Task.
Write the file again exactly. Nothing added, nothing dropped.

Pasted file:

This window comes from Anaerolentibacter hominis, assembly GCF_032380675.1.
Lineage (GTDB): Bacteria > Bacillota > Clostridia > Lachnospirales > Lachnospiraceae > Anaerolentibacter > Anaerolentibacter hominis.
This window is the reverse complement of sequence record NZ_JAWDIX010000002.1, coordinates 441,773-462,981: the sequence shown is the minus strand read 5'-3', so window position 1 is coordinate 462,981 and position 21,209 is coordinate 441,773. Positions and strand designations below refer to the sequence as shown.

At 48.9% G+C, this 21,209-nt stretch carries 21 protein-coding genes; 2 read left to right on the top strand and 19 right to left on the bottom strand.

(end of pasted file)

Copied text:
This window comes from Anaerolentibacter hominis, assembly GCF_032380675.1.
Lineage (GTDB): Bacteria > Bacillota > Clostridia > Lachnospirales > Lachnospiraceae > Anaerolentibacter > Anaerolentibacter hominis.
This window is the reverse complement of sequence record NZ_JAWDIX010000002.1, coordinates 441,773-462,981: the sequence shown is the minus strand read 5'-3', so window position 1 is coordinate 462,981 and position 21,209 is coordinate 441,773. Positions and strand designations below refer to the sequence as shown.

At 48.9% G+C, this 21,209-nt stretch carries 21 protein-coding genes; 2 read left to right on the top strand and 19 right to left on the bottom strand.